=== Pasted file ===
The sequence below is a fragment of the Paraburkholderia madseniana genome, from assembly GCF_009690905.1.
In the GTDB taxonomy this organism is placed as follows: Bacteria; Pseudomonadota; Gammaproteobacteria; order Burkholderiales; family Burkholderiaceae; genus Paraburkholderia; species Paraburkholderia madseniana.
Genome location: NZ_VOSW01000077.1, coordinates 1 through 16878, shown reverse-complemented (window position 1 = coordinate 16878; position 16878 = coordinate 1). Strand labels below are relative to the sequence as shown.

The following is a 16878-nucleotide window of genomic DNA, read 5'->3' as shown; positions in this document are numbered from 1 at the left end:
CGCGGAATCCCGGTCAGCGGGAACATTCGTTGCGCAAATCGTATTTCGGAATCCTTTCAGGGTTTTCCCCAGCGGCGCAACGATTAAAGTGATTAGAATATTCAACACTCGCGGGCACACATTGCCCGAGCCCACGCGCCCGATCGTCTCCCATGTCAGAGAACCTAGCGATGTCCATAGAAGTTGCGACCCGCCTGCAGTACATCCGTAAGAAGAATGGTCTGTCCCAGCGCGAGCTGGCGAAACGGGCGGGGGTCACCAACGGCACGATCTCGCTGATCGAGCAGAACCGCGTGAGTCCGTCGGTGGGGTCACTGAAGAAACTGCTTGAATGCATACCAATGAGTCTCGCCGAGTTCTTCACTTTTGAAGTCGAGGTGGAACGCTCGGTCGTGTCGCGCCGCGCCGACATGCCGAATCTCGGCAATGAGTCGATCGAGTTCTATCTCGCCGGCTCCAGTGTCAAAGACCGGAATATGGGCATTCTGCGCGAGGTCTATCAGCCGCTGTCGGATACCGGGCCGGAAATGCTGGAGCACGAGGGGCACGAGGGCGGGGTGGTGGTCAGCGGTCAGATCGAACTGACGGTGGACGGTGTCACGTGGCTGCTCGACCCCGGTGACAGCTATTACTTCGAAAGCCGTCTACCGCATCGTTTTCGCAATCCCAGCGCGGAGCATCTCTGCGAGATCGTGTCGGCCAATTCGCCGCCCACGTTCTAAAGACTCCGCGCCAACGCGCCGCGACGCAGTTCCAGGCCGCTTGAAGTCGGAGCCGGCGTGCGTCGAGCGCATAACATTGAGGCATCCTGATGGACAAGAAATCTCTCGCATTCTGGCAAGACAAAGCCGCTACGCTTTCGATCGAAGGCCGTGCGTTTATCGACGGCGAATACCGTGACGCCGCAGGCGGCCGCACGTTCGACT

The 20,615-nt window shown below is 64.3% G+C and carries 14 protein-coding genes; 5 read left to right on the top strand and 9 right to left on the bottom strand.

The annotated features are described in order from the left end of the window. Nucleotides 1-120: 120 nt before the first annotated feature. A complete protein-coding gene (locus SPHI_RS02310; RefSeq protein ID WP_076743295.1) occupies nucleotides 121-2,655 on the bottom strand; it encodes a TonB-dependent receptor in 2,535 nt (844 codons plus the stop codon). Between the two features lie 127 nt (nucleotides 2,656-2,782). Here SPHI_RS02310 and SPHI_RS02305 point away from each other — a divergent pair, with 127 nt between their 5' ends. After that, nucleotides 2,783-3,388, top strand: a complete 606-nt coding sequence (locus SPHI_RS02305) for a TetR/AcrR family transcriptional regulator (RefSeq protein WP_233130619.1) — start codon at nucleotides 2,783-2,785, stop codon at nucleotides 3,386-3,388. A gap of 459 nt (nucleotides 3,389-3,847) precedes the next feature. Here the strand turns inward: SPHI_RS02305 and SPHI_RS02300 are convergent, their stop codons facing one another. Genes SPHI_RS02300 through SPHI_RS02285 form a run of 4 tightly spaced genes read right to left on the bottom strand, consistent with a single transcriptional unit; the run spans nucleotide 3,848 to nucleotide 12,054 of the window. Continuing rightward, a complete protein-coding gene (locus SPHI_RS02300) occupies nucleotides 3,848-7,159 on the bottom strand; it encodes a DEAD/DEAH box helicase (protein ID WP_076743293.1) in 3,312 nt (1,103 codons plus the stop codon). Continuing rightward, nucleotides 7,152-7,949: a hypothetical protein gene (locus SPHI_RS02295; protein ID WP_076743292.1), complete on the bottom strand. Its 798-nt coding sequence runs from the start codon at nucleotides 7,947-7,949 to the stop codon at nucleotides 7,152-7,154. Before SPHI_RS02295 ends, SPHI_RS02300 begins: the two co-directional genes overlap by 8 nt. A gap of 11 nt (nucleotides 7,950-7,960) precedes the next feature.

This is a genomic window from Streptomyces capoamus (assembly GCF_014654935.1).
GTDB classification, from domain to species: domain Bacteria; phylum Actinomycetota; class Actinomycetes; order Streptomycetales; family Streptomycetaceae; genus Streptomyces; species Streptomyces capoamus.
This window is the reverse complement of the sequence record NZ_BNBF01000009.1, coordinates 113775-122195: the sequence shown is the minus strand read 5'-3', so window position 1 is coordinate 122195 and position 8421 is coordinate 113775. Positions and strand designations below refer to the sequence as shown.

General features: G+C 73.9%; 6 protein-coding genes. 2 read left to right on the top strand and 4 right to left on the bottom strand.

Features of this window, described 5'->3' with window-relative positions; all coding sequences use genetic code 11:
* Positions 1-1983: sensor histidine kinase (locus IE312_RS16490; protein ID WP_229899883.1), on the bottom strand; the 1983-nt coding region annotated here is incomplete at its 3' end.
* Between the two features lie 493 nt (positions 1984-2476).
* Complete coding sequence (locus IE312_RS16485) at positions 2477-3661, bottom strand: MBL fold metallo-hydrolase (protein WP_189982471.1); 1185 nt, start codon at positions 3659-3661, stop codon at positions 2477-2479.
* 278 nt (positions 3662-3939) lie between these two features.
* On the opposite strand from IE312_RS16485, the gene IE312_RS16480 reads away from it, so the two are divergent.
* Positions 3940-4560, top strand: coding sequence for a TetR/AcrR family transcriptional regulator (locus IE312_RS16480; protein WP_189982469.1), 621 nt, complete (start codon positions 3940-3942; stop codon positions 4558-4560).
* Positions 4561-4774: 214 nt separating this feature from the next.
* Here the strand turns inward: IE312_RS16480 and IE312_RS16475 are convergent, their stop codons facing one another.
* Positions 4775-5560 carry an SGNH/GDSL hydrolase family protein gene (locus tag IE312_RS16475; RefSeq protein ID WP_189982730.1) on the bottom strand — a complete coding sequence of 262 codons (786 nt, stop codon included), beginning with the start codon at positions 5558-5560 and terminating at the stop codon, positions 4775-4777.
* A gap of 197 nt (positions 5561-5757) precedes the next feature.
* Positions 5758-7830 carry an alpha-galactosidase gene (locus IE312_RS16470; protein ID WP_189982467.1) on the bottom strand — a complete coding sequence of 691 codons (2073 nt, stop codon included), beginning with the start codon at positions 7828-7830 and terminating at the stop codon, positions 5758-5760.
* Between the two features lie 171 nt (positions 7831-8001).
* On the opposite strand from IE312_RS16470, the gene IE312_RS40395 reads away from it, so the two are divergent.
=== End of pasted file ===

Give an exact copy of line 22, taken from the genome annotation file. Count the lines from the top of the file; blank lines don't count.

* A gap of 197 nt (positions 5561-5757) precedes the next feature.